Trainee Blog: Picking a seat based on tasks that you enjoy

When choosing your seats, as well as considering the areas of law that interest you, you should consider the types of tasks that you like doing. For example, you might enjoy drafting, research, or advocacy/oral presentation. In this article, I consider the type of work that I have enjoyed throughout my training contract so far, how this could influence my final two seat choices and opportunities that trainees have to reflect on the same.

The exposure that trainees get to different types of tasks will vary depending on their seat. As a generalisation, transactional seats can involve lots of drafting, due diligence and negotiation, and contentious seats can involve lots of research, preparation of written arguments and even some advocacy.

Types of work

  1. Preparing written arguments

I have thoroughly enjoyed preparing written arguments, including drafting witness statements, letters before action and applications to Court. I am therefore interested in choosing third and fourth seats in which I’ll be able to continue developing this skill. I am most likely to achieve this by opting for a contentious seat because this will involve acting for a client in relation to a dispute or an anticipated dispute and putting forward written arguments to advance their case in a way that will achieve their desired outcome.

  1. Client contact

I have also loved having lots of direct contact with clients, including attending client meetings, answering client phone calls, and attending hearings with clients. For that reason, I would like third and fourth seats where I will continue to have similar opportunities. Private client seats tend to involve a great deal of client contact as these types of clients are often keen to have regular meetings with their solicitor. In addition, because of the nature of the work, solicitors often get to know their clients well and build positive professional relationships with them. Alternatively, certain real estate seats can involve lots of client contact as there are some lower value matters that trainees run and act as the first point of contact for the client.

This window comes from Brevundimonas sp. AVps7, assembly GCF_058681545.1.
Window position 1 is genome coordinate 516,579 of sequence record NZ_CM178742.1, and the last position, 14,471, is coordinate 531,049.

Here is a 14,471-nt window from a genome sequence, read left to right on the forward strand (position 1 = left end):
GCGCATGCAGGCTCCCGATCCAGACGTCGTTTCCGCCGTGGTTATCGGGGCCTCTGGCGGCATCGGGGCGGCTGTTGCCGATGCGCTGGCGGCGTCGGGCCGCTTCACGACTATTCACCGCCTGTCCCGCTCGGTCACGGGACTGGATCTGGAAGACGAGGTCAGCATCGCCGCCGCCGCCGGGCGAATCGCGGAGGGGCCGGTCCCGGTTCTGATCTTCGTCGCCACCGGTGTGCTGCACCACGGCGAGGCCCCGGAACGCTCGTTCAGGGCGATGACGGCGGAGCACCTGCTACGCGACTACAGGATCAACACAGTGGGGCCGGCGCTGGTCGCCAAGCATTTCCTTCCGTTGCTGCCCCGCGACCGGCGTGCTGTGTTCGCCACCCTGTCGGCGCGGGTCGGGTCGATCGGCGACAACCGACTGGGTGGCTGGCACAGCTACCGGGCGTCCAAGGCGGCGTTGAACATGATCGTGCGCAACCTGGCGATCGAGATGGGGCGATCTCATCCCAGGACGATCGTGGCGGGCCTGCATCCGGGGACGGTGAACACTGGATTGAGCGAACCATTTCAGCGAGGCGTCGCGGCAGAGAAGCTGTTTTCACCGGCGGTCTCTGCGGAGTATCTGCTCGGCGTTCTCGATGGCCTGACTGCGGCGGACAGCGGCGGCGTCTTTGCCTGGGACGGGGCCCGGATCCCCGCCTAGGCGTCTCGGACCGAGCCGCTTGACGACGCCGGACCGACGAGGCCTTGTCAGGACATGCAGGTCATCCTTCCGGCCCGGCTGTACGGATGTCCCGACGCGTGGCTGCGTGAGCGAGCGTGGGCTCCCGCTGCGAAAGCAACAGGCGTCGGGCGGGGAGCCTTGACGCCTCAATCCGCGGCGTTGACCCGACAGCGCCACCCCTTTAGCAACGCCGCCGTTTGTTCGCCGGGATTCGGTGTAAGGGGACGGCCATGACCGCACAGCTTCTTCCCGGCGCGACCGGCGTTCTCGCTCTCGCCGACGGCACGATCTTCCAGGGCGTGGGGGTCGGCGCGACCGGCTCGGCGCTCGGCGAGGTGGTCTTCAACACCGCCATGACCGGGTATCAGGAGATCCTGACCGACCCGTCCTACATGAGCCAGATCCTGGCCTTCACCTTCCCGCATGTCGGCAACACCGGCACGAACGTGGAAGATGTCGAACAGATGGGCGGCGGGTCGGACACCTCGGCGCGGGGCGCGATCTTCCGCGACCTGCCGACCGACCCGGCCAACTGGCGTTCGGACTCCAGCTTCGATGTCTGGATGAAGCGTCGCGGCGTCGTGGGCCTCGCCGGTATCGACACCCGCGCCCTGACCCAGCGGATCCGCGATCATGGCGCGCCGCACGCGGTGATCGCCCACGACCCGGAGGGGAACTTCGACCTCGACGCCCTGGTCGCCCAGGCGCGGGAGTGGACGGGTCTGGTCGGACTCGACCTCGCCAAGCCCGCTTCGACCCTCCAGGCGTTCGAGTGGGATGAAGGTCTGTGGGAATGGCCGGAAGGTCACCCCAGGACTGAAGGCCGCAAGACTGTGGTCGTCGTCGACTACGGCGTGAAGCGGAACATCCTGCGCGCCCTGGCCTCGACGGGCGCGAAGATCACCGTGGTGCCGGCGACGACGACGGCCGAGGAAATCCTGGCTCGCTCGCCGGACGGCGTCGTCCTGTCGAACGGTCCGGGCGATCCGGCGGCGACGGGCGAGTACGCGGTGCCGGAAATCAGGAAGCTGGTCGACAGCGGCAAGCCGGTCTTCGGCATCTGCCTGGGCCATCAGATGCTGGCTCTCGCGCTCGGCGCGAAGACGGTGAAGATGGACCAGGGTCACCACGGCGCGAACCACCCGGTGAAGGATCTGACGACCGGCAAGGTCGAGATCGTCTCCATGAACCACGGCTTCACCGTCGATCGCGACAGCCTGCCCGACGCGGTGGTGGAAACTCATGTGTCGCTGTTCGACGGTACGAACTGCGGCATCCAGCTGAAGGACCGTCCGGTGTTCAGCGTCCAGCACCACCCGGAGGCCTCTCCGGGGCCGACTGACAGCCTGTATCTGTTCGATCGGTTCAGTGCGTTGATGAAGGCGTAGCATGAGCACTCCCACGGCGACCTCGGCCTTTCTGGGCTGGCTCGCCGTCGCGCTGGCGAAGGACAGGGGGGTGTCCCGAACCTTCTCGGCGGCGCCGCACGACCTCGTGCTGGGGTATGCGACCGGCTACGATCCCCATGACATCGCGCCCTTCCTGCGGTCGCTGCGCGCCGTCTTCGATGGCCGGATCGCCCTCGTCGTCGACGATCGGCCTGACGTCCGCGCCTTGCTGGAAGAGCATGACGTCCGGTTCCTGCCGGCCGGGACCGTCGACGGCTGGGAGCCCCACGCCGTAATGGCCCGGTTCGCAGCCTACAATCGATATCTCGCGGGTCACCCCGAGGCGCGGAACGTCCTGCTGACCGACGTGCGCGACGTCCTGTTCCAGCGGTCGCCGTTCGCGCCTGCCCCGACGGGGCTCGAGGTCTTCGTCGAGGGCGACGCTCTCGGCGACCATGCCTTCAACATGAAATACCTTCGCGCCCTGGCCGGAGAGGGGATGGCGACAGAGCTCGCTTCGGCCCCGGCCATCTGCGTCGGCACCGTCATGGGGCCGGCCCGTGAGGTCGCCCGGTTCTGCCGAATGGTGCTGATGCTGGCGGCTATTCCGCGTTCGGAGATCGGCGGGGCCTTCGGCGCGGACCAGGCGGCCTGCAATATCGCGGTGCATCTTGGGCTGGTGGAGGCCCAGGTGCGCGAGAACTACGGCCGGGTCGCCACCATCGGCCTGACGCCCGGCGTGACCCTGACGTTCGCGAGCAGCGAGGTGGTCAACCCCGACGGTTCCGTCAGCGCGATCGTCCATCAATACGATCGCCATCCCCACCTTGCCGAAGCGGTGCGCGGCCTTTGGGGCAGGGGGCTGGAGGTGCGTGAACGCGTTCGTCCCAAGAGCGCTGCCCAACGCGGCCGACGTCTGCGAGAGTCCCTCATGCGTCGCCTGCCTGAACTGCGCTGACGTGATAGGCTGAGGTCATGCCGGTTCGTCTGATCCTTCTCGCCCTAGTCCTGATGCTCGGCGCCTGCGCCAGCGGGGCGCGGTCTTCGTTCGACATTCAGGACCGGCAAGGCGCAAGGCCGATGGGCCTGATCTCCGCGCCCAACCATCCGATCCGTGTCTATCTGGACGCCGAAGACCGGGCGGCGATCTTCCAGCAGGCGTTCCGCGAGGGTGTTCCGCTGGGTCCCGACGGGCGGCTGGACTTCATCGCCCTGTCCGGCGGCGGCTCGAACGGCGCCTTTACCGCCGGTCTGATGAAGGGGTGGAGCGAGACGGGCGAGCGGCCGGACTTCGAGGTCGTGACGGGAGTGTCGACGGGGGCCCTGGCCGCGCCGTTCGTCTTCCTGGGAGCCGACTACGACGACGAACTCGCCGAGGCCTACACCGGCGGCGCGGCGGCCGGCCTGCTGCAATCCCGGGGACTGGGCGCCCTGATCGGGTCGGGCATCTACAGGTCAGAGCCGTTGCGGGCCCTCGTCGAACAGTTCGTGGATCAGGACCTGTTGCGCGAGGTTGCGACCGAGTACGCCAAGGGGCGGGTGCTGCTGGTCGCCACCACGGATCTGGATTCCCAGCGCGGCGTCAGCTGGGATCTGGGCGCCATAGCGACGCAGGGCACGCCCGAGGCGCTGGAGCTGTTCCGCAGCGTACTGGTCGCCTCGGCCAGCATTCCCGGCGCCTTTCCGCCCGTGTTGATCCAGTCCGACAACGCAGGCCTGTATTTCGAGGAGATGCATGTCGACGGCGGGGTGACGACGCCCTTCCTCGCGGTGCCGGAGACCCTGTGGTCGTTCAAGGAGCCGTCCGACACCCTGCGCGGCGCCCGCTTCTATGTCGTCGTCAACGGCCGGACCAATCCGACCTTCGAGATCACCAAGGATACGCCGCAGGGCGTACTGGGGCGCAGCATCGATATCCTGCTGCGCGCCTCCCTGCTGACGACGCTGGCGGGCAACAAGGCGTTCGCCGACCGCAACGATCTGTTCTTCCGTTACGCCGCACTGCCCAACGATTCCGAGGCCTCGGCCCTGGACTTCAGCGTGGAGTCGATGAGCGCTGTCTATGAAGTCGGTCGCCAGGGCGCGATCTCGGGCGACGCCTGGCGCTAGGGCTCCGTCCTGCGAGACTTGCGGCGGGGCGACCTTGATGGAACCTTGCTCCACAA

1. International work

I have found the international aspects of matters that I have been involved with interesting and I have enjoyed learning about the technicalities involved in international work. In order to be able to continue to develop my knowledge in this area, I can opt for third and fourth seats in teams that undertake international work that trainees can get involved in. There are teams in each of the Firm’s three Groups that have substantial involvement in international work, including (but not limited to) the Commercial & Regulatory Disputes Team, the Restructuring & Insolvency Team, the Family Team and the Tax, Trusts & Succession Team.

Opportunities for reflection

There are many opportunities that trainees can take to reflect on the work that they have done and whether they have enjoyed it, which helps to inform future seat choices and ultimately which area to qualify into.

  1. Training Diary – trainees have to complete a training diary throughout the course of their training contract. It is a record of the tasks that they complete in each seat and the skills they have developed from undertaking each task.
  2. Seat Reviews – trainees have a mid and end of seat review in every seat. In addition to discussing the things that the trainee has being doing well and the things that they could improve on, trainees discuss the tasks that they have been doing so far and the tasks that they have had less exposure to and how they can seek out more opportunities to get involved with the same.
  3. Trainee Blog – trainees at Michelmores write articles for the Firm’s Trainee Blog. Articles explaining a typical day in the life of your seat or explaining the nature of your seat are very useful to reflect on what you have been doing.

In summary, when training you should always keep in mind which elements of the work you enjoy doing at a ground level, as well as the overall area of law. This should help you to make the most out of your seat choices.

Please feel free to get in touch if you would like to discuss seat options, or any other aspect of trainee life.